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Myomectomy is the surgical removal of fibroids from the uterus. It allows the uterus to be left in place and, for some women, makes pregnancy more likely than before. Myomectomy is the preferred fibroid treatment for women who want to become pregnant. After myomectomy, your chances of pregnancy may be improved but are not guaranteed.
Before myomectomy, shrinking fibroids with gonadotropin-releasing hormone analogue (GnRH-a) therapy may reduce blood loss from the surgery. GnRH-a therapy lowers the amount of estrogen your body makes. If you have bleeding from a fibroid, GnRH-a therapy can also improve anemia before surgery by stopping uterine bleeding for several months.
Surgical methods for myomectomy include:
The method used depends on the:
The length of time you may spend in the hospital varies.
Recovery time depends on the method used for the myomectomy:
Myomectomy preserves the uterus while treating fibroids. It may be a reasonable treatment option if you have:
Myomectomy decreases pelvic pain and bleeding from fibroids.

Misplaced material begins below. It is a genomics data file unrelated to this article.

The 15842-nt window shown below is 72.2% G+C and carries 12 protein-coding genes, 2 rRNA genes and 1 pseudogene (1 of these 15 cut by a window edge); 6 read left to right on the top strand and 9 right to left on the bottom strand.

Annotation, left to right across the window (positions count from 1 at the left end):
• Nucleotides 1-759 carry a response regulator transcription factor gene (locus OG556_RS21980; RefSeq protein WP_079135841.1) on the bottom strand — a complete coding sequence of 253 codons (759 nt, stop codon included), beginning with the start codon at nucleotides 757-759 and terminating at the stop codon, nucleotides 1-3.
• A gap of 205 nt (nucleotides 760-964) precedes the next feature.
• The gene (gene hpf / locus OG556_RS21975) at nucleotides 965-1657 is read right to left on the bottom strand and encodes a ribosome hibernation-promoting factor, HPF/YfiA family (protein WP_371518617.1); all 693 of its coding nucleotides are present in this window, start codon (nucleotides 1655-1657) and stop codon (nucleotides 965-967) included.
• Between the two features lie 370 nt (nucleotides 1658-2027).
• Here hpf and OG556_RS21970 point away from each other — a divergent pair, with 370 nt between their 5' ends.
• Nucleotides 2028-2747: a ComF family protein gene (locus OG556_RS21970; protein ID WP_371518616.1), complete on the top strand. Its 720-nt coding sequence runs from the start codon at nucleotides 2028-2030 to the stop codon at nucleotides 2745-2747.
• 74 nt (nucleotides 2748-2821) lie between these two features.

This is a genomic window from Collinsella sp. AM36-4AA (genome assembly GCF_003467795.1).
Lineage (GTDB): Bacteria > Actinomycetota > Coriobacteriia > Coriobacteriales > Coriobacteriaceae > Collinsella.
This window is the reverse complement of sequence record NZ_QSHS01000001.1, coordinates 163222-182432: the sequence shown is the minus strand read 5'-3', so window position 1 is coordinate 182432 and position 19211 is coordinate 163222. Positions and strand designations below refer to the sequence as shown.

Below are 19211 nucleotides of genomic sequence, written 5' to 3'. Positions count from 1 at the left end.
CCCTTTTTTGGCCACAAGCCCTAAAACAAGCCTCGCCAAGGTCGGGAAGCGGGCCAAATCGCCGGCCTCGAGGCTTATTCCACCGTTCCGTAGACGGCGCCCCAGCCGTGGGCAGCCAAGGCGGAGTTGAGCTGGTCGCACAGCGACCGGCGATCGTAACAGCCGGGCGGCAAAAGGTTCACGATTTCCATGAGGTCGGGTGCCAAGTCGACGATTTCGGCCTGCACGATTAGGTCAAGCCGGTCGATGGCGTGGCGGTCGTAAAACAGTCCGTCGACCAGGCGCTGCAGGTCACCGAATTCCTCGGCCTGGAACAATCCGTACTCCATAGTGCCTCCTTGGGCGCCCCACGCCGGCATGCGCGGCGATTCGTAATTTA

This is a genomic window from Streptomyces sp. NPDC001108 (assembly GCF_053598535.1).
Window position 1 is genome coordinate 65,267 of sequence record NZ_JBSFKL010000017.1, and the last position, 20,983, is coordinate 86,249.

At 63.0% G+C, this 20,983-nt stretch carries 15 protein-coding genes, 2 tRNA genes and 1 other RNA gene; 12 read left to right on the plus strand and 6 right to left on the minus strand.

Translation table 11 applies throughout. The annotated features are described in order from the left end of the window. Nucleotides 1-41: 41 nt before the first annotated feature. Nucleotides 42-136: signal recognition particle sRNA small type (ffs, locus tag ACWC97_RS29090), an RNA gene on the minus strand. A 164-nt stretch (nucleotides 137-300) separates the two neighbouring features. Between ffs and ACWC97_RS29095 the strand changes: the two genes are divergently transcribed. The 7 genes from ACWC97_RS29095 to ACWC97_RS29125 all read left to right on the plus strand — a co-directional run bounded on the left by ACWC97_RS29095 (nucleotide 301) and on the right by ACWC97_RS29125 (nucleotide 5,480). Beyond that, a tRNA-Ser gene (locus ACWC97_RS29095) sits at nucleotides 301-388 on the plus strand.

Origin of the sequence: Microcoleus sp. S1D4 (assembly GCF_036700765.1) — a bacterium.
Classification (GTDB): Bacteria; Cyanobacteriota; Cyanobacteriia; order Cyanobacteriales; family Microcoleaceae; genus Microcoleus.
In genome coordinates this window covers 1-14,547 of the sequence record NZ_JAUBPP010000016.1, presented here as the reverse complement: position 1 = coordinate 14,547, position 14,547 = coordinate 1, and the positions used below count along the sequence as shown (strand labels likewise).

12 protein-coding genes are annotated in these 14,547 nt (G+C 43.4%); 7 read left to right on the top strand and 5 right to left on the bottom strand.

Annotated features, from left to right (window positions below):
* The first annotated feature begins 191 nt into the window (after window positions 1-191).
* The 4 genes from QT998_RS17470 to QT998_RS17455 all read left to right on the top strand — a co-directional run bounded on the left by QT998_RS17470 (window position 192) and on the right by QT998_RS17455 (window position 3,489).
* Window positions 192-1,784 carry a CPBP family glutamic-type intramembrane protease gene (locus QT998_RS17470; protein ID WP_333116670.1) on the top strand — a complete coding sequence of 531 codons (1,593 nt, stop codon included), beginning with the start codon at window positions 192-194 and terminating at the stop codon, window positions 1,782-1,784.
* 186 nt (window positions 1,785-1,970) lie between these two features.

Myomectomy is the only fibroid treatment that may improve your chances of having a baby. It is known to help with a certain kind of fibroid called a submucosal fibroid. But it does not seem to improve pregnancy chances with any other kind of fibroid.2
After myomectomy, a cesarean section may be needed for delivery. This depends in part on where and how big the myomectomy incision is.
Fibroids return after surgery in 10 to 50 out of 100 women, depending on the original fibroid problem. Fibroids that were larger and more numerous are most likely to recur.3 Talk to your doctor about whether your type of fibroid is likely to grow back.
Risks may include the following:
When trying to get pregnant after myomectomy. Because fibroids can grow back, it is best to try to conceive as soon after a myomectomy as is safely possible and your recovery from surgery is complete.
When incisions have been made into the uterine wall to remove fibroids, future pregnancy may be affected. Sometimes placenta problems develop, such as placenta abruptio or placenta accreta. During labor, the uterus may not function normally, which can make a cesarean delivery necessary.
In rare cases, a hysterectomy is needed when the surgery reveals that the uterus is too overgrown with fibroids for a safe myomectomy.
- American College of Obstetricians and Gynecologists (2008, reaffirmed 2012). Alternatives to hysterectomy in the management of leiomyomas. ACOG Practice Bulletin No. 96. Obstetrics and Gynecology, 112(2, Part 1): 387–399.
- Parker WH (2012). Uterine fibroids. In JS Berek, ed., Berek and Novak's Gynecology, 15th ed., pp. 438–469. Philadelphia: Lippincott Williams and Wilkins.
- Practice Committee of the American Society for Reproductive Medicine, Society of Reproductive Surgeons (2008). Myomas and reproductive function. Fertility and Sterility, 90(3): S125–S130.
Last Revised: April 19, 2013
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